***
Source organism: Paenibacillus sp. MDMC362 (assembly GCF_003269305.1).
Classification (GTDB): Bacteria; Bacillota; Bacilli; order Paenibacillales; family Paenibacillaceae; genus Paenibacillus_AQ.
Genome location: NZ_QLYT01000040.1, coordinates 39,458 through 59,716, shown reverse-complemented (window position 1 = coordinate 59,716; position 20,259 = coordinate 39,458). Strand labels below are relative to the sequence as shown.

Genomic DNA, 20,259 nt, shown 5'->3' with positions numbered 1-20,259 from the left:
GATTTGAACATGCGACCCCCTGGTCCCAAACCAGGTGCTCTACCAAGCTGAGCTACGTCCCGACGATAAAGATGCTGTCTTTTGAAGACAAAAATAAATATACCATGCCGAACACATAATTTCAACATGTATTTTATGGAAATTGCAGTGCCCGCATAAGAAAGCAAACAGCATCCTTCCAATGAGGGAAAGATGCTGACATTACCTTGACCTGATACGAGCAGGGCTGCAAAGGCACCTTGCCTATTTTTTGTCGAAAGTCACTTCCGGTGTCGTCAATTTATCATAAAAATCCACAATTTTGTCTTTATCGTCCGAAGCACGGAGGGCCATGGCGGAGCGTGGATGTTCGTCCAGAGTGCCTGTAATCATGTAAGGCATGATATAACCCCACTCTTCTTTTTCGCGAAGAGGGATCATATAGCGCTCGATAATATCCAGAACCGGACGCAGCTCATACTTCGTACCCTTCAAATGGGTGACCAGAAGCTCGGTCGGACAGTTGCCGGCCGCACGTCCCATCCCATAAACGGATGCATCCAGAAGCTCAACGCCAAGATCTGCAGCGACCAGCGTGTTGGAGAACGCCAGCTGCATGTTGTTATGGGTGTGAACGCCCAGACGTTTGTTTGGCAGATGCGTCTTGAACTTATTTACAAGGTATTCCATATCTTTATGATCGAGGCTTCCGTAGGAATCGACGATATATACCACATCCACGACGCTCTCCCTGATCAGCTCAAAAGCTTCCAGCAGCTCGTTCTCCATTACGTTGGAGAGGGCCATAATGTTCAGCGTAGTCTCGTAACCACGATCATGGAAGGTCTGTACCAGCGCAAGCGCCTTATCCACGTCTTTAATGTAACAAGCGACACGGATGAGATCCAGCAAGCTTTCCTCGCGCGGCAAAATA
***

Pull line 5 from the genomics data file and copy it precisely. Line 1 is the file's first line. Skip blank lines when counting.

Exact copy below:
GATTTGAACATGCGACCCCCTGGTCCCAAACCAGGTGCTCTACCAAGCTGAGCTACGTCCCGACGATAAAGATGCTGTCTTTTGAAGACAAAAATAAATATACCATGCCGAACACATAATTTCAACATGTATTTTATGGAAATTGCAGTGCCCGCATAAGAAAGCAAACAGCATCCTTCCAATGAGGGAAAGATGCTGACATTACCTTGACCTGATACGAGCAGGGCTGCAAAGGCACCTTGCCTATTTTTTGTCGAAAGTCACTTCCGGTGTCGTCAATTTATCATAAAAATCCACAATTTTGTCTTTATCGTCCGAAGCACGGAGGGCCATGGCGGAGCGTGGATGTTCGTCCAGAGTGCCTGTAATCATGTAAGGCATGATATAACCCCACTCTTCTTTTTCGCGAAGAGGGATCATATAGCGCTCGATAATATCCAGAACCGGACGCAGCTCATACTTCGTACCCTTCAAATGGGTGACCAGAAGCTCGGTCGGACAGTTGCCGGCCGCACGTCCCATCCCATAAACGGATGCATCCAGAAGCTCAACGCCAAGATCTGCAGCGACCAGCGTGTTGGAGAACGCCAGCTGCATGTTGTTATGGGTGTGAACGCCCAGACGTTTGTTTGGCAGATGCGTCTTGAACTTATTTACAAGGTATTCCATATCTTTATGATCGAGGCTTCCGTAGGAATCGACGATATATACCACATCCACGACGCTCTCCCTGATCAGCTCAAAAGCTTCCAGCAGCTCGTTCTCCATTACGTTGGAGAGGGCCATAATGTTCAGCGTAGTCTCGTAACCACGATCATGGAAGGTCTGTACCAGCGCAAGCGCCTTATCCACGTCTTTAATGTAACAAGCGACACGGATGAGATCCAGCAAGCTTTCCTCGCGCGGCAAAATA